Sony’s bundle includes the usual protective pouch and lanyard, plus two welcome extras: RCA output cables and a short USB extension. The RCA cables make a nice touch for sharing videos (although HDMI would really be ideal) and the USB extension is a near necessity, considering the Bloggie’s rigid USB connector doesn’t pivot the way some other cams’ do.
Video from pocket cams never approaches the output from optically stabilized, much larger camcorders that cost two or three times as much, but they typically provide high-quality footage that’s impressive relative to their size and price. The PM5 delivers acceptable video on par with many of its peers, but suffers from many of the same flaws, too.
The motion blur that plagues this class of camcorder is just as pronounced on the PM5 as on Flips’ MinoHD, Creative’s VadoHD or Kodak’s Zi8, but we noticed another issue, too. Panning the camera quickly seems to warp straight edges, creating almost a whiplash effect known as “rolling shutter.” A vertical object in the frame – like a column – will appear to warp and tilt during a quick turn. All CMOS devices suffer from this effect to some degree, but Sony’s seems to be one of the only ones that demonstrated it in normal use.
Low light performance on the PM5 is particularly abysmal. Stepping into a dim room feels like stepping into the slow motion jutter of a strobe light, as the camera’s sensor drops exposure time dramatically to compensate. Other cams do the same, but manage to maintain fluid video. Even with a still shot, the blocky, poorly exposed image still lags well behind what other cams manage to do with the same lighting.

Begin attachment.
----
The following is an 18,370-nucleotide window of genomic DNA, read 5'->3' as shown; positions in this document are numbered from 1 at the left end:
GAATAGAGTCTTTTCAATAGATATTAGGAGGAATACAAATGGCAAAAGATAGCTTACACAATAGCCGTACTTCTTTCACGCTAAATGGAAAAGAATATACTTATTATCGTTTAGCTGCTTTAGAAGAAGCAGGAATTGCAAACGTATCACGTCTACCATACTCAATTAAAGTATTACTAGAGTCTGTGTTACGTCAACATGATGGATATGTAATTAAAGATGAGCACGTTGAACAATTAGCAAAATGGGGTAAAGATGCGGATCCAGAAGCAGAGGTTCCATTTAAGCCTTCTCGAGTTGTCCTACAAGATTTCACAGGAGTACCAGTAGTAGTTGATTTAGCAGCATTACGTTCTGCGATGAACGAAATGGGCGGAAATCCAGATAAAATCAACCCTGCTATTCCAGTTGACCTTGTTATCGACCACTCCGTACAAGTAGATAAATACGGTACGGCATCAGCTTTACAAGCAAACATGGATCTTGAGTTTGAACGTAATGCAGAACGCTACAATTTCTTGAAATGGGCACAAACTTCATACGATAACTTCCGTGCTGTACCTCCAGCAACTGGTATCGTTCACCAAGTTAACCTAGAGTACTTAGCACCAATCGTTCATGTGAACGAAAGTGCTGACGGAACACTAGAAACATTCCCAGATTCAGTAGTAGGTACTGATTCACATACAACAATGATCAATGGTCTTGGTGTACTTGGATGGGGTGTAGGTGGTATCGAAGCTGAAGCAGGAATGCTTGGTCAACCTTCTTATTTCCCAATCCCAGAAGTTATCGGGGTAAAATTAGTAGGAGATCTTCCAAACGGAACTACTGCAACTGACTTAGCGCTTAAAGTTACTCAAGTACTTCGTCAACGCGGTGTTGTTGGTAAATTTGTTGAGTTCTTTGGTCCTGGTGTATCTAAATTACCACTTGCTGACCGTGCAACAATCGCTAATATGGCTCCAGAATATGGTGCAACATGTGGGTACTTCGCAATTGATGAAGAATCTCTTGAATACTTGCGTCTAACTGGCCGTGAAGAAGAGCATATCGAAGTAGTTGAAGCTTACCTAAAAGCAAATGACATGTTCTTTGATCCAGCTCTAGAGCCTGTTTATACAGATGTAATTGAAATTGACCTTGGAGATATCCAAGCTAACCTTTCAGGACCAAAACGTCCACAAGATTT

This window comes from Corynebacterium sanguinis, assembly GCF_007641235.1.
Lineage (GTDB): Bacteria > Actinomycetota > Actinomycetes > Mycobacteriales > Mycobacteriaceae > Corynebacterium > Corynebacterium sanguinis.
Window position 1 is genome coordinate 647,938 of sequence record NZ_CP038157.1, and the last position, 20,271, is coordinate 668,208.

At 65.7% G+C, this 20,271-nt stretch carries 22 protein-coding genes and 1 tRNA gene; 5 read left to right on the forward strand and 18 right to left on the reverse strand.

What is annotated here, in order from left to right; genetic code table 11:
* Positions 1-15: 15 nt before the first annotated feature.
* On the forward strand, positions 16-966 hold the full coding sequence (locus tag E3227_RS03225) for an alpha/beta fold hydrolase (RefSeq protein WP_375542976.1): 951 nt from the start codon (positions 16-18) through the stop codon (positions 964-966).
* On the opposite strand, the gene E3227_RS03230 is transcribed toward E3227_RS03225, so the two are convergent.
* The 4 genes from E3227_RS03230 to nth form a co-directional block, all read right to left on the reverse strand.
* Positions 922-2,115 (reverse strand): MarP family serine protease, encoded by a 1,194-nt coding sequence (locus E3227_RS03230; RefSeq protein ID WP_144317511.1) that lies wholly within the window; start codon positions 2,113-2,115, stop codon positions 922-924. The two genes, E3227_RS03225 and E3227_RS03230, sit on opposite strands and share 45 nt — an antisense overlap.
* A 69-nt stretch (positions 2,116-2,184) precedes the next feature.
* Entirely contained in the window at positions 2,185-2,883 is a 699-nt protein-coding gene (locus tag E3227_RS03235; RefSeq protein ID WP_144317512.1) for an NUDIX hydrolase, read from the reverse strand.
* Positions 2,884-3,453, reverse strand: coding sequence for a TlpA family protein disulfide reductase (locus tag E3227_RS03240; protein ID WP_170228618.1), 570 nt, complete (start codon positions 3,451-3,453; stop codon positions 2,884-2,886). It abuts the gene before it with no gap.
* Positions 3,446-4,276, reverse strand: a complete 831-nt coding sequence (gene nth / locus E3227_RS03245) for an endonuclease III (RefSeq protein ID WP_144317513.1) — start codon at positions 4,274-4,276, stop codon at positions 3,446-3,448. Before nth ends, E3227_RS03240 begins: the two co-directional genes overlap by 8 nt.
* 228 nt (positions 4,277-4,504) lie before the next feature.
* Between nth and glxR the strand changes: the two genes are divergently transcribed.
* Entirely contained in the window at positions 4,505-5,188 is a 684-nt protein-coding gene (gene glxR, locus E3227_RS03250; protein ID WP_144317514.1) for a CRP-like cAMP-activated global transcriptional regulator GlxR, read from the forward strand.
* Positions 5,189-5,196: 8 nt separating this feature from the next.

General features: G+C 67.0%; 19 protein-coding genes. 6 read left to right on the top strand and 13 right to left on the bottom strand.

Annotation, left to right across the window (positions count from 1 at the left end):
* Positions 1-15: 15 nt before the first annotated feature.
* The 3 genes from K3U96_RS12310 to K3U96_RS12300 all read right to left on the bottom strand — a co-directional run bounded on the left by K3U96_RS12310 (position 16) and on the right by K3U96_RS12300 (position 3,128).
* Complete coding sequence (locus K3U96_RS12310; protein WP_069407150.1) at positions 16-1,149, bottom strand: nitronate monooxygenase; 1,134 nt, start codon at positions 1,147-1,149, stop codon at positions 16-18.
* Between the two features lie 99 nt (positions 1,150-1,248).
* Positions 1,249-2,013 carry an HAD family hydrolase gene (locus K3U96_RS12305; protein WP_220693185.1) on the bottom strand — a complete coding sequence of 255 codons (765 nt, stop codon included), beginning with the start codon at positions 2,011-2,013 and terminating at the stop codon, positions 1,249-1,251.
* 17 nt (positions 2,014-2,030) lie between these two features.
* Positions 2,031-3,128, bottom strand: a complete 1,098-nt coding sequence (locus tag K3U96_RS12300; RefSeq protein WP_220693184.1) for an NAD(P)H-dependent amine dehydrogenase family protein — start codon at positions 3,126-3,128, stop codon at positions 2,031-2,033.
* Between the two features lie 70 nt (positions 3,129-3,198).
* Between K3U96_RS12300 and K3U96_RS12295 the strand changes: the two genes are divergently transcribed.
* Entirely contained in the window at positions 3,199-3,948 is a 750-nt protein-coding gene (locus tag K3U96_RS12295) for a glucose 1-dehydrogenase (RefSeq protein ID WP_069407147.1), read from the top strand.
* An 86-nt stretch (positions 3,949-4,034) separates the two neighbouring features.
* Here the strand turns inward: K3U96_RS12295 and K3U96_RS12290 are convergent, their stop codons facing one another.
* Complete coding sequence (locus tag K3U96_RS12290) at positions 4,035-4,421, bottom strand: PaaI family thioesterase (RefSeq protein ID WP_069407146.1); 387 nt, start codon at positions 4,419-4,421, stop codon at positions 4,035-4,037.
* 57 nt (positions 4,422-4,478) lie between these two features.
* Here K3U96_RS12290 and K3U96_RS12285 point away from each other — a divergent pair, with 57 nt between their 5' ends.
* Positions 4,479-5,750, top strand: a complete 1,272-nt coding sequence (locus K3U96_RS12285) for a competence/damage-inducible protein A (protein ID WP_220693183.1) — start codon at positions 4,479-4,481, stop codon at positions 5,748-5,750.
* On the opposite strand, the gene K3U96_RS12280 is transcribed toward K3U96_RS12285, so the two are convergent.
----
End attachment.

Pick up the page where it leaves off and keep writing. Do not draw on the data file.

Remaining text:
Even with good indoor lighting, video from the PM5 looks hazier in comparison to the 1080p output from Kodak’s Zi8, and even 720p output from Flip’s SlideHD and Creative’s VadoHD, with fuzzier details and more muted, inaccurate colors. Fluorescent lights, especially, seemed to throw the PM5 for a loop, making scenes look dingy and yellow.
Although Sony provides more digital zoom than some competitors, most users will find quality so blocky and poor when using it that it’s rendered nearly useless – a universal truth across pretty much every pocket camcorder.
Oddly enough, the PM5 has been capped at 29 minutes of recording, which can become a major nuisance if you’re attempting to record a longer event, like a concert, without interruption.
The $150 price tag on the PM5 makes it an attractive option, but the sacrifices you make to get there just don’t justift it. Kodak’s Zi8 mops the floor with the PM5 on image quality, for only $30 more. Small size and a swiveling lens just don’t make up for major drawbacks like awkwardly placed controls, capped recording times, and subpar image quality. Although Flip’s MinoHD shoots better looking video, the PM5 can handle 1080p, offers a much lower price, and accepts SD cards, substituting some versatility and practicality for quality.
- Shoots full 1080p video, 5-megapixel stills
- Swiveling lens provides protection, versatility
- Compact and lightweight
- Large 2.4-inch screen
- Reasonably priced
- Accepts SD and Memory Stick Pro Duo cards
- Subpar video quality
- Pronounced rolling shutter effect, motion blur
- No HDMI output
- Awkwardly placed record button
- 29-minute recording cap